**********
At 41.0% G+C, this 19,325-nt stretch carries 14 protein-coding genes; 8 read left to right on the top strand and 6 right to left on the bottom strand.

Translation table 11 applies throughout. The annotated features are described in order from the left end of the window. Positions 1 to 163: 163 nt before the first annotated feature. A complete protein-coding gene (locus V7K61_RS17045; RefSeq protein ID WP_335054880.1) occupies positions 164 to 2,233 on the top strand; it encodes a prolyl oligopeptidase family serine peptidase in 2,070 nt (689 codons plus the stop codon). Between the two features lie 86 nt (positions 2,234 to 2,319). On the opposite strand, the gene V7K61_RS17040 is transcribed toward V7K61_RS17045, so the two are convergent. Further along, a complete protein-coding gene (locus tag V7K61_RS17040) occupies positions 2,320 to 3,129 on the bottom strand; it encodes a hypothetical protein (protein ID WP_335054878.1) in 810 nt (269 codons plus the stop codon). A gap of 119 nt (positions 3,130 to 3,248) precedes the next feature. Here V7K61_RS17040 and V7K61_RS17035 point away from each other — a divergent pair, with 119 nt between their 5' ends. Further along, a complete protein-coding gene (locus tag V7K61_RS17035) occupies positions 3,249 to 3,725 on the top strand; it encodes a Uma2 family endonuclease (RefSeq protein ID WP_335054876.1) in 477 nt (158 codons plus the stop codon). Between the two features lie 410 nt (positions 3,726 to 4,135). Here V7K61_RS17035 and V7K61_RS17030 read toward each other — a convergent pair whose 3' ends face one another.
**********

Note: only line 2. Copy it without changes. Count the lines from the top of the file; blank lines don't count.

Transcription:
Translation table 11 applies throughout. The annotated features are described in order from the left end of the window. Positions 1 to 163: 163 nt before the first annotated feature. A complete protein-coding gene (locus V7K61_RS17045; RefSeq protein ID WP_335054880.1) occupies positions 164 to 2,233 on the top strand; it encodes a prolyl oligopeptidase family serine peptidase in 2,070 nt (689 codons plus the stop codon). Between the two features lie 86 nt (positions 2,234 to 2,319). On the opposite strand, the gene V7K61_RS17040 is transcribed toward V7K61_RS17045, so the two are convergent. Further along, a complete protein-coding gene (locus tag V7K61_RS17040) occupies positions 2,320 to 3,129 on the bottom strand; it encodes a hypothetical protein (protein ID WP_335054878.1) in 810 nt (269 codons plus the stop codon). A gap of 119 nt (positions 3,130 to 3,248) precedes the next feature. Here V7K61_RS17040 and V7K61_RS17035 point away from each other — a divergent pair, with 119 nt between their 5' ends. Further along, a complete protein-coding gene (locus tag V7K61_RS17035) occupies positions 3,249 to 3,725 on the top strand; it encodes a Uma2 family endonuclease (RefSeq protein ID WP_335054876.1) in 477 nt (158 codons plus the stop codon). Between the two features lie 410 nt (positions 3,726 to 4,135). Here V7K61_RS17035 and V7K61_RS17030 read toward each other — a convergent pair whose 3' ends face one another.